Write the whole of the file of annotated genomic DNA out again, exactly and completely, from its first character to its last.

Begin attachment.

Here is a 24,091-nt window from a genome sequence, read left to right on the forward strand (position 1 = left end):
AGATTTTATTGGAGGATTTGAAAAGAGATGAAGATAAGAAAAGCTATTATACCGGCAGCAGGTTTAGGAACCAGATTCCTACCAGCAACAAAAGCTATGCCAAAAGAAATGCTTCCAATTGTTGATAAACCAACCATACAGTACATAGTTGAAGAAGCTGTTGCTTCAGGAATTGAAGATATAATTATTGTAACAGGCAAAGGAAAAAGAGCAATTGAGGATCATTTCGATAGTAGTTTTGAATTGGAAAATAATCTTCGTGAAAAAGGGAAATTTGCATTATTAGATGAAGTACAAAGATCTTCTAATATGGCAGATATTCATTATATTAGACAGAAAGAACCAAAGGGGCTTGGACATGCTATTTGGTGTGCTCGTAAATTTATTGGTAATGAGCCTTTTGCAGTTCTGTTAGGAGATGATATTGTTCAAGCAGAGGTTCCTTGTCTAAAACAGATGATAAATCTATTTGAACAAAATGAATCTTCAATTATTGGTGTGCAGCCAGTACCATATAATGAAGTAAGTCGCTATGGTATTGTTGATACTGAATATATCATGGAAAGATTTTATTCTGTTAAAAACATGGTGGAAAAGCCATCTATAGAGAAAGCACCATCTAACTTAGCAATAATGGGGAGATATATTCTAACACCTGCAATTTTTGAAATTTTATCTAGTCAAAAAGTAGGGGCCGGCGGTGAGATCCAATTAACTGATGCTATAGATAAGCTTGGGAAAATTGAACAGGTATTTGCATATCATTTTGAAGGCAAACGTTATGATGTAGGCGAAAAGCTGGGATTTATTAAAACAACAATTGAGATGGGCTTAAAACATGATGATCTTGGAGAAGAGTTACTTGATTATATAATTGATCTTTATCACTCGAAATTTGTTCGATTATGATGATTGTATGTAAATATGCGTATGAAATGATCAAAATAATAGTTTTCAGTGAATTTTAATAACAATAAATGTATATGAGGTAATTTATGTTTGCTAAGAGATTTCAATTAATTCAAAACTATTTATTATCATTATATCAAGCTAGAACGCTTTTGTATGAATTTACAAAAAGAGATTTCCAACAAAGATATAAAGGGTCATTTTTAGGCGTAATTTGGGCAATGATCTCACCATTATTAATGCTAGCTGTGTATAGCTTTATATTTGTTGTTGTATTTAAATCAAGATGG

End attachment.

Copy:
Here is a 24,091-nt window from a genome sequence, read left to right on the forward strand (position 1 = left end):
AGATTTTATTGGAGGATTTGAAAAGAGATGAAGATAAGAAAAGCTATTATACCGGCAGCAGGTTTAGGAACCAGATTCCTACCAGCAACAAAAGCTATGCCAAAAGAAATGCTTCCAATTGTTGATAAACCAACCATACAGTACATAGTTGAAGAAGCTGTTGCTTCAGGAATTGAAGATATAATTATTGTAACAGGCAAAGGAAAAAGAGCAATTGAGGATCATTTCGATAGTAGTTTTGAATTGGAAAATAATCTTCGTGAAAAAGGGAAATTTGCATTATTAGATGAAGTACAAAGATCTTCTAATATGGCAGATATTCATTATATTAGACAGAAAGAACCAAAGGGGCTTGGACATGCTATTTGGTGTGCTCGTAAATTTATTGGTAATGAGCCTTTTGCAGTTCTGTTAGGAGATGATATTGTTCAAGCAGAGGTTCCTTGTCTAAAACAGATGATAAATCTATTTGAACAAAATGAATCTTCAATTATTGGTGTGCAGCCAGTACCATATAATGAAGTAAGTCGCTATGGTATTGTTGATACTGAATATATCATGGAAAGATTTTATTCTGTTAAAAACATGGTGGAAAAGCCATCTATAGAGAAAGCACCATCTAACTTAGCAATAATGGGGAGATATATTCTAACACCTGCAATTTTTGAAATTTTATCTAGTCAAAAAGTAGGGGCCGGCGGTGAGATCCAATTAACTGATGCTATAGATAAGCTTGGGAAAATTGAACAGGTATTTGCATATCATTTTGAAGGCAAACGTTATGATGTAGGCGAAAAGCTGGGATTTATTAAAACAACAATTGAGATGGGCTTAAAACATGATGATCTTGGAGAAGAGTTACTTGATTATATAATTGATCTTTATCACTCGAAATTTGTTCGATTATGATGATTGTATGTAAATATGCGTATGAAATGATCAAAATAATAGTTTTCAGTGAATTTTAATAACAATAAATGTATATGAGGTAATTTATGTTTGCTAAGAGATTTCAATTAATTCAAAACTATTTATTATCATTATATCAAGCTAGAACGCTTTTGTATGAATTTACAAAAAGAGATTTCCAACAAAGATATAAAGGGTCATTTTTAGGCGTAATTTGGGCAATGATCTCACCATTATTAATGCTAGCTGTGTATAGCTTTATATTTGTTGTTGTATTTAAATCAAGATGG